Section 5: Drift Prairie

West of the Red River Valley, the land gently rises to form the Drift Prairie. Drift is the soil, rocks, and other materials that were deposited by glaciers. A prairie is a large area of grassland that is mostly flat. The Drift Prairie has some rolling hills, so it is not as flat as the Red River Valley.

The Drift Prairie is the second highest land in North Dakota. It is several hundred feet higher than the Red River Valley and covers most of the eastern half of the state. In the southern part of the state, it is about 75 miles wide, but it stretches out to be about 200 miles wide in the northern part of the state. It contains many small lakes, ponds, and sloughs (sloos), or potholes, where thousands of ducks and geese nest every year.

Major rivers of the Drift Prairie include the James River, Sheyenne River, and Mouse River. The James is a tributary of the Missouri (flows into the Missouri), and the Sheyenne is a tributary of the Red River. The Mouse River starts in Canada and flows back into Canada. The French word for “mouse” is “souris,” and in Canada the river is named the Souris River. It is the same river that we call the Mouse River in North Dakota. At times this river has overflowed its banks causing flooding in the city of Minot and other places along its way. This has earned it the nickname, “Mighty Mouse.”

Prairie Potholes

Figure 39.  North Dakota’s Drift Prairie has many prairie potholes. (ND Tourism)

The largest natural lake in North Dakota, Devils Lake, is located in the northern part of the Drift Prairie. Devils Lake has no natural outlet (no river drains it), so when the lake level is low, the water is salty. In 1993, this lake covered about 70 square miles, but the water level of the lake has been rising until it now covers over 200 square miles. Thousands of acres of farmland as well as homes, schools, roads, and even towns have been flooded by the waters of Devils Lake.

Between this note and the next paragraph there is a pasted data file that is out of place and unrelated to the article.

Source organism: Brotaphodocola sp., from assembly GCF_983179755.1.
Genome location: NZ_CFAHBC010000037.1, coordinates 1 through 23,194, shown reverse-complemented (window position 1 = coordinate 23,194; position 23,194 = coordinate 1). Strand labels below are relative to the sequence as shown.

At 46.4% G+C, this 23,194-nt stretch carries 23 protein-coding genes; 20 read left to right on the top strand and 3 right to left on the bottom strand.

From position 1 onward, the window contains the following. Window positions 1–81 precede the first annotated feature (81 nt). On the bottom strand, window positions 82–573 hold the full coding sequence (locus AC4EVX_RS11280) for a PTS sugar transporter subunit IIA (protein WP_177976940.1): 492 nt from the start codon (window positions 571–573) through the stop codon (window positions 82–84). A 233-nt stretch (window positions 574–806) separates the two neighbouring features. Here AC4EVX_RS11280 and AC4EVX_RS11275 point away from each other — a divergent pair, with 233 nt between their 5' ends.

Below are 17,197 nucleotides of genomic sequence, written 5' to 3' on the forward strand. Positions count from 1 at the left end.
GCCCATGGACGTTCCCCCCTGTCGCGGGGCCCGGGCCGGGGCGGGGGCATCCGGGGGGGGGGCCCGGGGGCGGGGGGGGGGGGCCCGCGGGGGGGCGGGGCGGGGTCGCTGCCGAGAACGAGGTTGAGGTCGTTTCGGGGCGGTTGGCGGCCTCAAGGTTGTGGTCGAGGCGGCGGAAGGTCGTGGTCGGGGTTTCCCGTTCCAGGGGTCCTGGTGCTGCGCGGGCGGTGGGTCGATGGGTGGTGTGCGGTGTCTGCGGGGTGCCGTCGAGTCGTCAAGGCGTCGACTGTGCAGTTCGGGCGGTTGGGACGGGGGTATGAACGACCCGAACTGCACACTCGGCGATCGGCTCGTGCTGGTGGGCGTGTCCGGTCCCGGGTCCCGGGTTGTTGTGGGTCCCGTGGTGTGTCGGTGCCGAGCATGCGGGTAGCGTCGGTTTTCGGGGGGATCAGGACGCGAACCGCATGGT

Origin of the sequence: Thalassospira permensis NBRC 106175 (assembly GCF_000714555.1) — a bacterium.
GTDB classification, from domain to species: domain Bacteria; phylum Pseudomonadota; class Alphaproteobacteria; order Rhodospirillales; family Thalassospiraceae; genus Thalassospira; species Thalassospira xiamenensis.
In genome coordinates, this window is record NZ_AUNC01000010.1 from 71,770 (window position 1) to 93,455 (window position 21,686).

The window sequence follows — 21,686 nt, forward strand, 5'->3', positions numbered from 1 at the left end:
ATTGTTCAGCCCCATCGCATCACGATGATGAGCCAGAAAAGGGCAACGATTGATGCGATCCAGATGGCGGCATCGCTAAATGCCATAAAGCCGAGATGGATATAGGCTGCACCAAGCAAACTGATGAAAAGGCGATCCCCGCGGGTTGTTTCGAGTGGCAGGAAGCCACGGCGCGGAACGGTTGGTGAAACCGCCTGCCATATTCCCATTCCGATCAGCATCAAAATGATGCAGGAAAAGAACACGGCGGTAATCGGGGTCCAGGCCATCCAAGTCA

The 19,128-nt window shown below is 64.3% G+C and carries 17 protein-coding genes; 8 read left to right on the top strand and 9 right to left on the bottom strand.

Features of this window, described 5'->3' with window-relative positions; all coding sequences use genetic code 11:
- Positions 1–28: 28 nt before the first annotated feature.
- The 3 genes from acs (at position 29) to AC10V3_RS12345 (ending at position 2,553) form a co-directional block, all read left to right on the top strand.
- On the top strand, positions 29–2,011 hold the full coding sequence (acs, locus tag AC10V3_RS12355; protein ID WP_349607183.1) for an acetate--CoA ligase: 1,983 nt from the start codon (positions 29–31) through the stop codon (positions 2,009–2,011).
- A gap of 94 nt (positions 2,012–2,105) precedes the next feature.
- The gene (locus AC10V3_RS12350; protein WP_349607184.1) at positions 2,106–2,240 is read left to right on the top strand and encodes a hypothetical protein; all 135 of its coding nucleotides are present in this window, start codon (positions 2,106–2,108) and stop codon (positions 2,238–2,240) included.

In order to help the Devils Lake flooding problem, plans were made to construct an outlet that would lead to the Sheyenne River. In 2005, a 14-mile stretch of canals and pipes was opened, and water started being pumped from Devils Lake into the Sheyenne River. The people in the Devils Lake area are pleased with this outlet project, but there are other people who are not so happy about it.

Those who live along the Sheyenne River are concerned about salt from Devils Lake getting into their river. The Sheyenne flows into the Red River which goes into Canada, so Canadians are also worried that unwanted fish and other material from Devils Lake will cause harm to their water. It may take many years to see what effect the outlet has.

The Turtle Mountains are located in the Drift Prairie along the Canadian border. They also extend into Canada. The Turtle Mountains are not really mountains at all, but are hills that rise 400 to 800 feet above the plain.

Because the glaciers deposited good soil in the Drift Prairie, many farms are located in this region. Some of the main crops are wheat, barley, flax, sunflowers, canola, and soybeans.

Drift Prairie

Figure 40. The Sheyenne River Valley shows features of North Dakota’s Drift Prairie. (ND Tourism)